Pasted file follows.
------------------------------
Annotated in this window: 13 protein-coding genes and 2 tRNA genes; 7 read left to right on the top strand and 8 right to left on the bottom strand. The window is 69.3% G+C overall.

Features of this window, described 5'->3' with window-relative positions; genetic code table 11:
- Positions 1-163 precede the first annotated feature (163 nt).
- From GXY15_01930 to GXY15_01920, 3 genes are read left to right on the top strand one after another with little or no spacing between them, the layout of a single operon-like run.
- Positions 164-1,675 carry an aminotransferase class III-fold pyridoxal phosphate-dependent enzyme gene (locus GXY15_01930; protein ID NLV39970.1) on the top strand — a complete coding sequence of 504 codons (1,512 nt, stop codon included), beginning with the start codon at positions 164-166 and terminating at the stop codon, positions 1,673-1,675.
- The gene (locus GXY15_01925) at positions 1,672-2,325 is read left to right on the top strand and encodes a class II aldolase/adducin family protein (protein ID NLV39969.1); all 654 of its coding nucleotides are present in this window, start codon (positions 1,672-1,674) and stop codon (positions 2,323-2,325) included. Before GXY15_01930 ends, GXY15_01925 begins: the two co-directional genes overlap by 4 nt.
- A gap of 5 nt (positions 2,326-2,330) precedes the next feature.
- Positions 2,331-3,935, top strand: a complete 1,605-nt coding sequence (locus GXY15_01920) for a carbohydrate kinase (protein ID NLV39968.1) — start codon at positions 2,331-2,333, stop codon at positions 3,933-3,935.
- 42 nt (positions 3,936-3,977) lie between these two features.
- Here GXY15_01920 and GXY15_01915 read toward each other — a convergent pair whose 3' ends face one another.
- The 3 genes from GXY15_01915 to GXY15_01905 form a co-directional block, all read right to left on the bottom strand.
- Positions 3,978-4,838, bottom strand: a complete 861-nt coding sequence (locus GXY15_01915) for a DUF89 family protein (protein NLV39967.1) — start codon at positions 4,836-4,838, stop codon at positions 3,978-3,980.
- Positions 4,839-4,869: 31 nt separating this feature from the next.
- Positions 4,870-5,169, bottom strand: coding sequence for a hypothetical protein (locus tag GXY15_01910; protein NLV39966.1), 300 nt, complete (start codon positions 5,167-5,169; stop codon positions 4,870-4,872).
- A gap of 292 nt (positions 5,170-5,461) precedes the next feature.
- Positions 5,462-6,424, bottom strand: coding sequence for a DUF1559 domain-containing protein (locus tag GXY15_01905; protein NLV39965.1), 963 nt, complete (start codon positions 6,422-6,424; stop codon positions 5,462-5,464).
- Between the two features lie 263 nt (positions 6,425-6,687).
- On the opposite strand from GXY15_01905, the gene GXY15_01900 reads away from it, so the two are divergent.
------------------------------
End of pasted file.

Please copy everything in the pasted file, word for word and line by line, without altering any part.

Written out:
Annotated in this window: 13 protein-coding genes and 2 tRNA genes; 7 read left to right on the top strand and 8 right to left on the bottom strand. The window is 69.3% G+C overall.

Features of this window, described 5'->3' with window-relative positions; genetic code table 11:
- Positions 1-163 precede the first annotated feature (163 nt).
- From GXY15_01930 to GXY15_01920, 3 genes are read left to right on the top strand one after another with little or no spacing between them, the layout of a single operon-like run.
- Positions 164-1,675 carry an aminotransferase class III-fold pyridoxal phosphate-dependent enzyme gene (locus GXY15_01930; protein ID NLV39970.1) on the top strand — a complete coding sequence of 504 codons (1,512 nt, stop codon included), beginning with the start codon at positions 164-166 and terminating at the stop codon, positions 1,673-1,675.
- The gene (locus GXY15_01925) at positions 1,672-2,325 is read left to right on the top strand and encodes a class II aldolase/adducin family protein (protein ID NLV39969.1); all 654 of its coding nucleotides are present in this window, start codon (positions 1,672-1,674) and stop codon (positions 2,323-2,325) included. Before GXY15_01930 ends, GXY15_01925 begins: the two co-directional genes overlap by 4 nt.
- A gap of 5 nt (positions 2,326-2,330) precedes the next feature.
- Positions 2,331-3,935, top strand: a complete 1,605-nt coding sequence (locus GXY15_01920) for a carbohydrate kinase (protein ID NLV39968.1) — start codon at positions 2,331-2,333, stop codon at positions 3,933-3,935.
- 42 nt (positions 3,936-3,977) lie between these two features.
- Here GXY15_01920 and GXY15_01915 read toward each other — a convergent pair whose 3' ends face one another.
- The 3 genes from GXY15_01915 to GXY15_01905 form a co-directional block, all read right to left on the bottom strand.
- Positions 3,978-4,838, bottom strand: a complete 861-nt coding sequence (locus GXY15_01915) for a DUF89 family protein (protein NLV39967.1) — start codon at positions 4,836-4,838, stop codon at positions 3,978-3,980.
- Positions 4,839-4,869: 31 nt separating this feature from the next.
- Positions 4,870-5,169, bottom strand: coding sequence for a hypothetical protein (locus tag GXY15_01910; protein NLV39966.1), 300 nt, complete (start codon positions 5,167-5,169; stop codon positions 4,870-4,872).
- A gap of 292 nt (positions 5,170-5,461) precedes the next feature.
- Positions 5,462-6,424, bottom strand: coding sequence for a DUF1559 domain-containing protein (locus tag GXY15_01905; protein NLV39965.1), 963 nt, complete (start codon positions 6,422-6,424; stop codon positions 5,462-5,464).
- Between the two features lie 263 nt (positions 6,425-6,687).
- On the opposite strand from GXY15_01905, the gene GXY15_01900 reads away from it, so the two are divergent.